The dictionary definition suggests reputation is about public perception and admiration. However, this is a very narrow view. While perception and admiration matter to reputation, leaving the understanding of reputation there can cause people within an organization to believe that “it’s just a PR thing.” This notion reduces reputation to the purview of one function in the company. It wrongly makes reputation about spin, the number and quality of press releases going out the door, inclusion in lists or likes on social channels. Worse yet, people may believe that reputation isn’t their concern at all, that it can be deprioritized, or doesn’t really need managing at all. When people in an organization excuse themselves from reputation management, they are really excusing themselves from cultivating important relationships, often without realizing they are doing damage. Decision-making degrades badly, credibility and trust recede, and reputation goes south quickly.
It’s important that people throughout your organization understand that positive reputation is all about the meaningful connections cultivated by everyone, every day in an organization’s stakeholder relationships.
Stakeholders are so much more than audiences
Audiences are generally a passive relationship – you talk, they listen. Relationships with stakeholders are mutually beneficial, two-way streets of dialogue and action. Stakeholders have influence in the form of opinion, advocacy and action that are important to you and your business. Customers buy, investors invest, and regulators regulate. Before stakeholders take these crucial actions, they go through other stages of engagement including awareness that forms an opinion and inspiration that leads to the next step before action – advocacy. Stakeholders are as they sound – people who have a stake in what you do and the relationship with you. You need them to be engaged in ways that their influence on you is positive, not negative.
Reputation and relationships are symbiotic
Reputation and relationships feed off each other. Reputation can strengthen key relationships – and vice versa. However, stakeholder relationship dynamics also can be opposing forces driving positive or negative reputation.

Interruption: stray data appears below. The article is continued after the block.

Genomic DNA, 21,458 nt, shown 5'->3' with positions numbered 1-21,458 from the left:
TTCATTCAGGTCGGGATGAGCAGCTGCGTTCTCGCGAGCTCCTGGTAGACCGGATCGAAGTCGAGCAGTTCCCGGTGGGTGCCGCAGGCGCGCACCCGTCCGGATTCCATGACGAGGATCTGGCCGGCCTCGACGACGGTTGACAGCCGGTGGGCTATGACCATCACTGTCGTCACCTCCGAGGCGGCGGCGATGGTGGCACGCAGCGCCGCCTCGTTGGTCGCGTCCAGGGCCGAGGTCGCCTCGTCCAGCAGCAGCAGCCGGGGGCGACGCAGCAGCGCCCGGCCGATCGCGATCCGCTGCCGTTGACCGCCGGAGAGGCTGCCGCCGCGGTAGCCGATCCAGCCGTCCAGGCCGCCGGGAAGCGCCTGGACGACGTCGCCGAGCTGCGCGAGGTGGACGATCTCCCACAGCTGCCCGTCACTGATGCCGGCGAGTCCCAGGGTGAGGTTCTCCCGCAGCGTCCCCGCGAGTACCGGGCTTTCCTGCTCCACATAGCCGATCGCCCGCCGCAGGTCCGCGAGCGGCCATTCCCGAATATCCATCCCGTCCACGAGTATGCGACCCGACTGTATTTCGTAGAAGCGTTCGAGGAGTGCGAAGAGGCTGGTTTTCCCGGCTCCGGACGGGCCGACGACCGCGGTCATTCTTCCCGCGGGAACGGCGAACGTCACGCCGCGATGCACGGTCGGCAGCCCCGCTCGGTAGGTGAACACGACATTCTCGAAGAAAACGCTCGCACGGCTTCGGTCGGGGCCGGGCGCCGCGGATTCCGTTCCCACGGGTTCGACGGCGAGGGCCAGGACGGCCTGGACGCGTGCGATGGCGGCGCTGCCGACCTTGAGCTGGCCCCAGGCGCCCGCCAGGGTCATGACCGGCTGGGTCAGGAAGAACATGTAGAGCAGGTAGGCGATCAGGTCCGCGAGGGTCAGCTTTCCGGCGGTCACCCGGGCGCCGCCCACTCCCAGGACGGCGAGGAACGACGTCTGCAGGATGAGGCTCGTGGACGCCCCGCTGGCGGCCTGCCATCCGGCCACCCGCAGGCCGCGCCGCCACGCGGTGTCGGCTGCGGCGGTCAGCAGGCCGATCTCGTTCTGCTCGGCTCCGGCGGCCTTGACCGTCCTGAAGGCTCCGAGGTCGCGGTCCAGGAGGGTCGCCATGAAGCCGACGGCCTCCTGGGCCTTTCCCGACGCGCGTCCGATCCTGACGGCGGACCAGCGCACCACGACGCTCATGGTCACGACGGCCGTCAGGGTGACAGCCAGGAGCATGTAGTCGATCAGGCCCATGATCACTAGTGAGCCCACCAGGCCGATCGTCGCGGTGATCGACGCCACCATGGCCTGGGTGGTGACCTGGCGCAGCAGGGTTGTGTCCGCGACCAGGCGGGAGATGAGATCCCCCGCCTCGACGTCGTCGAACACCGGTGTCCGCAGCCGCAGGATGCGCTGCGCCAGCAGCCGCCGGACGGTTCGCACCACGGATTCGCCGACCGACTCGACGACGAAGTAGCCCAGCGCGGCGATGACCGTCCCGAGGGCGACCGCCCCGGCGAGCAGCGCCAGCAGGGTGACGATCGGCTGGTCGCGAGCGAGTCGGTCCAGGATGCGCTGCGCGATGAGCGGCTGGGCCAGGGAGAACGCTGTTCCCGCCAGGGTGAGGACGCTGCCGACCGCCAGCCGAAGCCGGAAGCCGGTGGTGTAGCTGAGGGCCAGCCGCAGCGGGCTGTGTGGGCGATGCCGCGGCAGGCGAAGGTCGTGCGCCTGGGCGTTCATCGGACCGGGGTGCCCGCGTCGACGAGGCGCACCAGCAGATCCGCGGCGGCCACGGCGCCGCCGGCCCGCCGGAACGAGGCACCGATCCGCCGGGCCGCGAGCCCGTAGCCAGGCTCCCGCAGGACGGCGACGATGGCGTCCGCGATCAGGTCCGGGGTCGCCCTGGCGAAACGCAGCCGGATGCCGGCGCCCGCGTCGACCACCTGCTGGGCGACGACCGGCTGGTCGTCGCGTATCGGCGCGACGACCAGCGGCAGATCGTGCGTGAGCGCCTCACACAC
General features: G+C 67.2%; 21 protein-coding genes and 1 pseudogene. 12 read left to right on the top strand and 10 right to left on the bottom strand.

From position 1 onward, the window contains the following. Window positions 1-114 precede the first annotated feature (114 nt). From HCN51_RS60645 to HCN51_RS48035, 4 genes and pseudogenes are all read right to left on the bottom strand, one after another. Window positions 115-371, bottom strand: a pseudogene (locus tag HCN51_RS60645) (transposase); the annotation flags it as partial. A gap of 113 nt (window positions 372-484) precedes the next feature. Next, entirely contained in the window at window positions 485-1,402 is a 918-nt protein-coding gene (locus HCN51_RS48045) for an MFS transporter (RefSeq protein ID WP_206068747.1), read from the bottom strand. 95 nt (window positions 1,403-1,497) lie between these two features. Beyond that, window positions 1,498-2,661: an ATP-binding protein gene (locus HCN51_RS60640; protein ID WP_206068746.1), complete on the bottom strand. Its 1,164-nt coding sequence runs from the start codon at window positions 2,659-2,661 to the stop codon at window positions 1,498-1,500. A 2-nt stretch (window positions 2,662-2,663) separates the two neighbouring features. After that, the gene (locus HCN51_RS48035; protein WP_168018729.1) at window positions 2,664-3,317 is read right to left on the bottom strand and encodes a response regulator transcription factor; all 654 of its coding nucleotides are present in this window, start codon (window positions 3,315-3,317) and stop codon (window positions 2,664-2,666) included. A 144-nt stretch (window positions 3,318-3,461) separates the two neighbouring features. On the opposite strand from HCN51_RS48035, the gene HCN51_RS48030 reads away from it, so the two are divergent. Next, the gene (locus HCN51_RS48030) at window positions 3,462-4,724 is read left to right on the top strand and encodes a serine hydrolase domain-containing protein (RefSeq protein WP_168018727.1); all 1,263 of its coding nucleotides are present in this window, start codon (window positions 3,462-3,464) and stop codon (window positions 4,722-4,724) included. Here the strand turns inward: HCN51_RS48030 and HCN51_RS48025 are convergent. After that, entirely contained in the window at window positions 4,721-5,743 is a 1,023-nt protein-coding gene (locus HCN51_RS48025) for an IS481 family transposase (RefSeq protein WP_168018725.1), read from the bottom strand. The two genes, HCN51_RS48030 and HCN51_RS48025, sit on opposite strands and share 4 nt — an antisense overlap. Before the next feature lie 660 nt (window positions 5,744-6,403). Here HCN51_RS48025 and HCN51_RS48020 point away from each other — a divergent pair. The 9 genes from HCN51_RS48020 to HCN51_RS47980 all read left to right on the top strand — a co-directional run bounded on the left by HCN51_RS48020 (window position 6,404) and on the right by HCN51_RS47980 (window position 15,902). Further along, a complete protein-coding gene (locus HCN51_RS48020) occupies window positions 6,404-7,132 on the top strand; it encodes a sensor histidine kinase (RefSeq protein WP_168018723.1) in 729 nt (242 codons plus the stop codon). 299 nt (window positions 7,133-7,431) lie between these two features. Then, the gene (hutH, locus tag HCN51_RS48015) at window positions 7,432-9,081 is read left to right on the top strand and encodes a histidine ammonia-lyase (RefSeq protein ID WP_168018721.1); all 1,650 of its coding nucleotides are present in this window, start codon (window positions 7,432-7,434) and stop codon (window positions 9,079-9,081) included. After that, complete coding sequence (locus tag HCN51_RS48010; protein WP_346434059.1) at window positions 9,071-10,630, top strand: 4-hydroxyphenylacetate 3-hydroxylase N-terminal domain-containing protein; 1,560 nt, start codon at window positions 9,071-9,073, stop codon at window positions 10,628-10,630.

Positive reputation is fed by:
Negative reputation is fed by the opposite dynamics:
Relationships are weakened without credibility and trust. Unity can’t happen without connection points to shared values, excitement, and pride. This doesn’t mean that people in the relationships must agree on everything, but human beings need some foundation of stability in relationships. While that foundation looks different for different types of people, chaos is rarely, if ever, desirable by any definition. When words and actions in relationships are unreliable or only self-serving, one or more parties in the relationship fear the consequences and will repel or retreat.
Stakeholder relationships not only need daily care and feeding they live and die by the credibility, trust, and mutual understanding that creates meaningful and lasting bonds. When these relationship bonds are strong, reputation is not only positive, but very likely sustainable over time.
Marylou McNally is author of The Reputation Bank, an interactive planning tool and training program that is designed to help people and organizations build stronger stakeholder relationships, improve stakeholder-centric decision-making, and drive positive reputation. Learn more at thereputationbank.com.